Posts Tagged ‘JBS’

Brazil Police Raid Agricultural Minister’s Home

September 14, 2017

SAO PAULO — Brazil’s federal police conducted a raid and search operation at the house of Agriculture Minister Blairo Maggi in Brasilia, related to an ongoing bribery and graft scandal, TV Globo reported on Thursday.

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It said the raid is linked to a plea deal by former Mato Grosso state governor Silval Barbosa, who accuses Maggi of participating in a corruption scheme that lasted between 2007 and 2010. Maggi is also a former governor of Mato Grosso – a major producer of soybeans, grains and cattle.

Efforts to contact Maggi’s press representatives in Brasilia were unsuccessful.

(Reporting by Guillermo Parra-Bernal; Editing by W Simon)

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Brazil’s top court to consider Temer prosecutor’s recusal

September 13, 2017

AFP

© POOL/AFP/File | Lawyers for Brazil’s President Michel Temer, who could face new criminal charges, say the country’s chief prosecutor is mounting an “obsessive persecution”

BRASÍLIA (AFP) – Brazil’s Supreme Court was scheduled Wednesday to start considering a demand by President Michel Temer for the recusal of the chief prosecutor leading a corruption case against him.

Temer’s lawyers argue that the prosecutor general, Rodrigo Janot, is mounting an “obsessive persecution” and that he is “greatly exceeding the constitutional and legal limits.”

This comes as Janot is expected to file criminal charges against Temer before he leaves his post and hands over to a new chief prosecutor on Monday. Janot is expected to charge Temer with obstruction of justice.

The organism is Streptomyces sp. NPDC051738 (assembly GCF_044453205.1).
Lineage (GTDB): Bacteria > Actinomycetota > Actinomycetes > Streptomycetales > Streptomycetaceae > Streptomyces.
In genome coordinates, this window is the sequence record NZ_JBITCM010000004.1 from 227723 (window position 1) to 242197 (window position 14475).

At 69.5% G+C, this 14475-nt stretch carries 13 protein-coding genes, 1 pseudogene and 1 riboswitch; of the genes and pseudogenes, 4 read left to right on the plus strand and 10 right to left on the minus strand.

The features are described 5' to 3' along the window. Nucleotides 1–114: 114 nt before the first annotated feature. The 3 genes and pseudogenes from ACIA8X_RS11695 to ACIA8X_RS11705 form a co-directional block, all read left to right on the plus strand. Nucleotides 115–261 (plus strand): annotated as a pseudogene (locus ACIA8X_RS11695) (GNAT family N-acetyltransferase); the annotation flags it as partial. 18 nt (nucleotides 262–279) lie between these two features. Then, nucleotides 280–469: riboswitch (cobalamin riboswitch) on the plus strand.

Congress has to approve any trial of the president and in August voted overwhelmingly to toss out a first charge, which accused Temer of taking bribes. Temer is believed to retain sufficient support to ride out a second charge.

The obstruction of justice charge would depend in part on a secret recording made by meatpacking billionaire Joesley Batista in which Temer allegedly is heard calling for payments to a jailed politician to prevent him testifying.

Batista and his brother Wesley signed plea deals with prosecutors after admitting they had run a huge bribery network to benefit their company JBS.

However the leniency accord has been torn up after Joesley Batista was accused of withholding information from prosecutors.

In another motion, Temer’s lawyers are asking the Supreme Court to block any new criminal charges by Janot until clarification of what they say are irregularities in the way the Batista plea bargain evidence was collected.

The court was due to meet at about 1700 GMT but it was not clear whether the Janot-related items would be considered quickly, with delays potentially pushing the matter to another day.

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Brazil’s Temer Seen Likely to Defeat Corruption Charges in Congress

August 2, 2017

BRASILIA — The lower house of Brazil’s Congress began debating whether President Michel Temer should stand trial on a corruption charge for allegedly taking bribes, ahead of an unprecedented vote on Wednesday that he is expected to survive.

The deeply unpopular leader is trying to shake off a scandal that has paralyzed his administration, saying he wants to focus on passing legislation needed to end a budget crisis and help pull Latin America’s largest economy from its worst recession.